Financial services providers have numerous rules and regulations that they must follow in order to keep sensitive client information safe while working to eliminate fraudulent activity. However, when these industry guidelines are not followed, or an official audit shows wrongdoing on the part of the financial service organization, it can result in a non-prosecution agreement (NPA) or deferred prosecution agreement (DPA).

According to Anne Chapman and Kathleen Brody of the National Association of Criminal Defense Lawyers, DPAs have increased significantly in the financial services industry in recent years. While critics have called NPAs and DPAs "an easy way out" for companies, noted Chapman and Brody, these agreements can have real and costly consequences for financial service providers.

As a result, financial service organizations are seeking better ways to help avoid these and other industry penalties. Big data analytics can help banks, credit unions and others in the industry work to prevent the kinds of activity that can result in an NPA or DPA.

Penalties on the rise

These agreements typically take place between an individual or organization facing civil or criminal investigation and a government agency like the Department of Justice or the Securities and Exchange Commission. In exchange for not prosecuting the financial service provider immediately – or at all in the case of an NPA – the organization agrees to pay a fine, renounce any statute of limitations, provide any details relevant to the case and cooperate with government entities. NPAs and DPAs also usually include compliance commitments like regular audits and monitoring to ensure any illegal or inappropriate activity does not continue.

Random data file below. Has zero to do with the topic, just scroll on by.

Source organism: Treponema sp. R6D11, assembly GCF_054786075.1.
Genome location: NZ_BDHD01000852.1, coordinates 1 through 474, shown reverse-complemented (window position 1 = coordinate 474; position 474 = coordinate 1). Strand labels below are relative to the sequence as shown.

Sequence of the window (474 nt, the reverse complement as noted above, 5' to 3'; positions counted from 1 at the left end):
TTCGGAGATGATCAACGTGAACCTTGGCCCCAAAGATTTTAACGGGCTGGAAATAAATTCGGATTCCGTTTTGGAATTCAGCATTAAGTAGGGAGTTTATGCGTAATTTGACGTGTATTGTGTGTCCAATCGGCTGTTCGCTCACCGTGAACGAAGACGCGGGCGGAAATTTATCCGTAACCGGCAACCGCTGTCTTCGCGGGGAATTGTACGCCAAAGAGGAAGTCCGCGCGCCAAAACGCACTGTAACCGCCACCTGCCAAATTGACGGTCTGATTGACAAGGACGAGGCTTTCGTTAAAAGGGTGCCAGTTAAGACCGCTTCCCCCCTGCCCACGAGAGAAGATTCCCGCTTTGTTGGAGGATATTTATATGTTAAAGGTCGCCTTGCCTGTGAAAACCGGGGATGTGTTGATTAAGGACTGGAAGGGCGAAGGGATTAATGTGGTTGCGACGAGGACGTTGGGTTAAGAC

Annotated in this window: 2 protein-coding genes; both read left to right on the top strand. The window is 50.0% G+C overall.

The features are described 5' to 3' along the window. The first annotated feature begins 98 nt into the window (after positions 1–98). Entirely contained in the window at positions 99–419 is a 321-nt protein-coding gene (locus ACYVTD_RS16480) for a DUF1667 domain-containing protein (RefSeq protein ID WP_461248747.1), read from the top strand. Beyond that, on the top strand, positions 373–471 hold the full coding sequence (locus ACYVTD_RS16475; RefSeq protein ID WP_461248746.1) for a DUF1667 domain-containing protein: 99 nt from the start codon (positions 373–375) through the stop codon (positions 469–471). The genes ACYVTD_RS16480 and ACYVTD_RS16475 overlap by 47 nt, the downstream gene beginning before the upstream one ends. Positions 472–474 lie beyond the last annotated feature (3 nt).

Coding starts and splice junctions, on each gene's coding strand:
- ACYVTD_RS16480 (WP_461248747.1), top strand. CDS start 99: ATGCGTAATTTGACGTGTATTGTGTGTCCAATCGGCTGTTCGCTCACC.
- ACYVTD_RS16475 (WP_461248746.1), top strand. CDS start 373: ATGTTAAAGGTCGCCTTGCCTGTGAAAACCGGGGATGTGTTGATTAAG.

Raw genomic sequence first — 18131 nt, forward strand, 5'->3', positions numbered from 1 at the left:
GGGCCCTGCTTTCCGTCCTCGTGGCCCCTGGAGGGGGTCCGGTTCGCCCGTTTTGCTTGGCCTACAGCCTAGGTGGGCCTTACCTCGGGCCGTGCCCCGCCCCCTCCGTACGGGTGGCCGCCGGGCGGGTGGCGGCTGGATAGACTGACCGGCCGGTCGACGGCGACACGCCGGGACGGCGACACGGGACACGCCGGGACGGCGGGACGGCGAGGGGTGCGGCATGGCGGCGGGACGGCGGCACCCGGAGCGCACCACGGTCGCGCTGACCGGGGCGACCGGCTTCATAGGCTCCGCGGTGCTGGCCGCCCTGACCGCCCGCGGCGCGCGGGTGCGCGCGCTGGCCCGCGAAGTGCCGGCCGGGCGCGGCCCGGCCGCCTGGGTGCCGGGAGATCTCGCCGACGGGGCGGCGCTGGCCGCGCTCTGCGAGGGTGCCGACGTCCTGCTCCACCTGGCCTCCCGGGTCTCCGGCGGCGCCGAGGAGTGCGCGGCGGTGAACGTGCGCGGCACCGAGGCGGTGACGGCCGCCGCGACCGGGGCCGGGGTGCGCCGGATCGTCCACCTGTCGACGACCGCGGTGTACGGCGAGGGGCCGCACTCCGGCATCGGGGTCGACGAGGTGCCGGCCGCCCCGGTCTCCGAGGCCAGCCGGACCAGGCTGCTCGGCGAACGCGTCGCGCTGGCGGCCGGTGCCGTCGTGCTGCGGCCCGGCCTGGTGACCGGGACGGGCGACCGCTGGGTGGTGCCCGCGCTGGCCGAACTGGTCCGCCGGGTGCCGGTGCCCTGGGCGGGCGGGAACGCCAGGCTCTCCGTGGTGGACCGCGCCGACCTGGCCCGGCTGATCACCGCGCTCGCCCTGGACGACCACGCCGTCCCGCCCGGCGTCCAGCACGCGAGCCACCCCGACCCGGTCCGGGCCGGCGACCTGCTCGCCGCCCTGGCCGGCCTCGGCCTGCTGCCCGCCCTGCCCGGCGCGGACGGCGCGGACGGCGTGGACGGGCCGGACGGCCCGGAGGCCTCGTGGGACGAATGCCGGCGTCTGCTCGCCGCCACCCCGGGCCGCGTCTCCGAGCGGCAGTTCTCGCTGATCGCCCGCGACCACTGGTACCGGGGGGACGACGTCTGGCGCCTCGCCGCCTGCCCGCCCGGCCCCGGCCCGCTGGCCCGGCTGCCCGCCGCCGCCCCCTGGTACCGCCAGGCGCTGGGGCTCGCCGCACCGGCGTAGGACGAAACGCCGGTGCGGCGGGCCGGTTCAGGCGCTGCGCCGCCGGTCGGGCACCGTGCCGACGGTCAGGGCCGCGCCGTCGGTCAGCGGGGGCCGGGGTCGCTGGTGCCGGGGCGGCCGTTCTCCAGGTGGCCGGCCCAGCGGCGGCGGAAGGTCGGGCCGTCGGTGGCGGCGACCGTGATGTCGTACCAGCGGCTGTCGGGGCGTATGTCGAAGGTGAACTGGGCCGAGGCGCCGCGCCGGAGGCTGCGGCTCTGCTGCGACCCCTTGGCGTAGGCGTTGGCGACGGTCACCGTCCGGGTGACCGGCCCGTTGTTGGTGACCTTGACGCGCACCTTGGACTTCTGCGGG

As data privacy and efforts to eliminate fraud become more critical, these agreements are growing more common.

"With the increasing public and regulatory scrutiny of the financial industry since the most recent financial crisis, DPAs and NPAs involving financial institutions have also risen sharply," Chapman and Brody wrote.

Even well-established financial service providers have had to enter into NPAs or DPAs – one of the most recent cases involves a NPA and nearly $100 million fine against Banamex USA, a subsidiary of Citigroup. 

Avoiding penalties with big data analytics

"Big data analytics can help prevent activities resulting in an NPA or DPA."

A big issue with non-compliance and fraud in financial services is the fact that organizations have considerable data in several different platforms, enabling these problematic activities to fly under the radar. Having a robust data analytics platform in place can help address this directly, enabling banks and financial service providers to aggregate all of their important data in a single place. This increases visibility and makes critical data available for analysis, providing real-time insights about potential illegal, fraudulent or non-compliant activity.

Analysts can leverage aggregated data and advanced tools to ensure that the organization remains in step with all industry compliance guidelines, while also enabling the business to react quickly to potential fraud. Boosting visibility into the organization's available data while working to eliminate the kinds of activity that lead to official prosecution can allow financial service providers to avoid being in a position that can result in an NPA or DPA.

However, this type of analysis requires expertise alongside specialized tools, and must be carried out carefully in order to fully support financial service organizations' needs. To find out how data as a service can benefit your organization, contact Unifi today.